Testing is Critical:

Colon cancer is America’s #2 cancer killer. It’s also one of the most preventive and curable cancers, but only in the early stages. That’s why screenings are so critical. Most people age 50 and older should have a colonoscopy every 10 years, with additional check-ups if warning signs or symptoms occur. African Americans are diagnosed with colorectal cancer at a younger age than other ethnic groups, so screening as early as 40 years old is recommended.


Risk Factors & Symptoms:

What to Look For

Colorectal cancer is most common in men and woman age 50 and older, although it can strike at younger ages. While these symptoms do not always indicate the presence of colorectal cancer, any one of them should prompt a visit with your physician, along with a check-up.

  •  Change in stool
  •  Rectal bleeding, or blood in/on the stool
  • Dark/black stool
  • Persistent diarrhea
  • Weight loss associated with gastrointestinal symptoms
  • Family history of colon cancer
  • Abnormal imaging studies, CT scan or barium enema
  • Previous history of colon polyps or cancer
  • Surveillance for inflammatory bowel disease
  • Chronic, unexplained abdominal pain

The American College of Gastroenterology considers colonoscopy the “gold standard” for colorectal screening. Why? Colonoscopies allow physicians to look directly at the entire colon, and to identify suspicious growths. A Colonoscopy is also the only test that allows a biopsy or removal of a polyp at the same time it is first identified.


This procedure uses a colonoscope, a flexible tube-like device outfitted with a miniaturized camera, to take pictures of the colon. The colonoscope allows a physician to obtain a small tissue sample, apply medications or heat treatment directly to the lining of the colon, or remove polyps. Polyps are abnormal growths in the lining of the colon, which can become cancerous. Removing polyps is an important way to prevent colon cancer. A colonoscopy takes from 10 to 30 minutes. During the procedure, patients may feel some discomfort but rarely any pain. Patients receive medication intravenously to make them relaxed and drowsy. The span of service in the Endoscopy Center may last two to three hours, from admission through discharge.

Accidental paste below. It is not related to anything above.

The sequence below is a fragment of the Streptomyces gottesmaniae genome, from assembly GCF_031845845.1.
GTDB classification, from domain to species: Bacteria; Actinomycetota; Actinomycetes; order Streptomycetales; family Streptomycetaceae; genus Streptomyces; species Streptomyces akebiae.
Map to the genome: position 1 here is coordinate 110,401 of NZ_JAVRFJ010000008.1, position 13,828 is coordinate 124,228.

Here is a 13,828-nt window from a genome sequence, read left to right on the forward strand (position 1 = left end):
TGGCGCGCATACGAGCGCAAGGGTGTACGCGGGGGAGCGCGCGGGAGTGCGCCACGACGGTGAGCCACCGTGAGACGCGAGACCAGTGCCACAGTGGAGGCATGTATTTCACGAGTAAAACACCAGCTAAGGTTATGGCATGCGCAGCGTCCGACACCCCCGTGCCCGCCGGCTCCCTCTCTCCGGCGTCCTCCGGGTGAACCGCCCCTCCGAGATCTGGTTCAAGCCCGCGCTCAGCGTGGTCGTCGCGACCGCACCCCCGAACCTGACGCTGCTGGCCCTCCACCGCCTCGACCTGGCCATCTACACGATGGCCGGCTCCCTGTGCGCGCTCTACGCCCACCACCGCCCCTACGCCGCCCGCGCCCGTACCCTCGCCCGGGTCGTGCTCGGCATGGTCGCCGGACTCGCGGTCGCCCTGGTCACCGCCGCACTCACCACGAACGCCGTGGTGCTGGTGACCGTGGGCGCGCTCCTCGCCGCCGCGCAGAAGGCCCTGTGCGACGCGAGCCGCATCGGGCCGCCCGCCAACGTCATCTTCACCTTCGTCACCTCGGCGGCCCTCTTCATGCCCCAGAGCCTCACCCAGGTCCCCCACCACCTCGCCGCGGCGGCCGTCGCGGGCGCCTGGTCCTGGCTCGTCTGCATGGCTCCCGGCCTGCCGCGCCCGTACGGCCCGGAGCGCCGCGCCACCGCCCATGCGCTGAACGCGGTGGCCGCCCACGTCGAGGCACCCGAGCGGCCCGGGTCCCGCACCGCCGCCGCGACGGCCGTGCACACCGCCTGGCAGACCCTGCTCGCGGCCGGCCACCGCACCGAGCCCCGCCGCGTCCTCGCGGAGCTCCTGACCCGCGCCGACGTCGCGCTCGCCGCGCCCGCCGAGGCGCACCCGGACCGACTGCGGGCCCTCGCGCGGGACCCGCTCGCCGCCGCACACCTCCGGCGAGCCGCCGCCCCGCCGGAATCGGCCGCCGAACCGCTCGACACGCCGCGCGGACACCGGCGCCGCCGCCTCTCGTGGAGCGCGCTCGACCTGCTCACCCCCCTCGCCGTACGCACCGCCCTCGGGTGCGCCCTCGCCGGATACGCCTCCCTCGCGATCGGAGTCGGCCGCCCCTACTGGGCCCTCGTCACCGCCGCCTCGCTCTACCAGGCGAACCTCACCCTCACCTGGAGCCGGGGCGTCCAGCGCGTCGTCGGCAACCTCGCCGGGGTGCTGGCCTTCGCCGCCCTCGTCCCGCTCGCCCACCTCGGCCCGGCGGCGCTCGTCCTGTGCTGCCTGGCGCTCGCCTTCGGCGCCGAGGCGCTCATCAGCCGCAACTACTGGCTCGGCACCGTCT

Colonoscopy is a safe, simple and effective way to check for cancer, and to treat suspicious colon polyps. Screening is important because in the early stages of many colorectal diseases symptoms are not present. Cancer growth can go on for years and even decades within the colon, and is far more difficult to treat when symptoms do become present. The American Cancer Society recommends all men and women age 50 and older have a screening colonoscopy to check for signs of colon cancer, even if no symptoms are present. People with a family history of colon cancer should begin screening at an earlier age.

While the exact causes of colorectal cancer are not yet known, you are at a higher risk of Colorectal Cancer if:

  • You are Over 50 years old
  • You Eat a Diet high in animal fat
  • You smoke or drink alcohol regularly
  • You have a family history of colorectal cancer
  • You are overweight

The Results

  • Identify and Remove any potentially cancerous polyps within the lower intestines
  • Detect inflammation, diseases and conditions of the colon
  • Find the cause of bleeding or pain from the lower gastrointestinal tract
  • Assess changes in bowel habits, such as chronic diarrhea
  • Reassure your personal intestinal health or begin critical treatment

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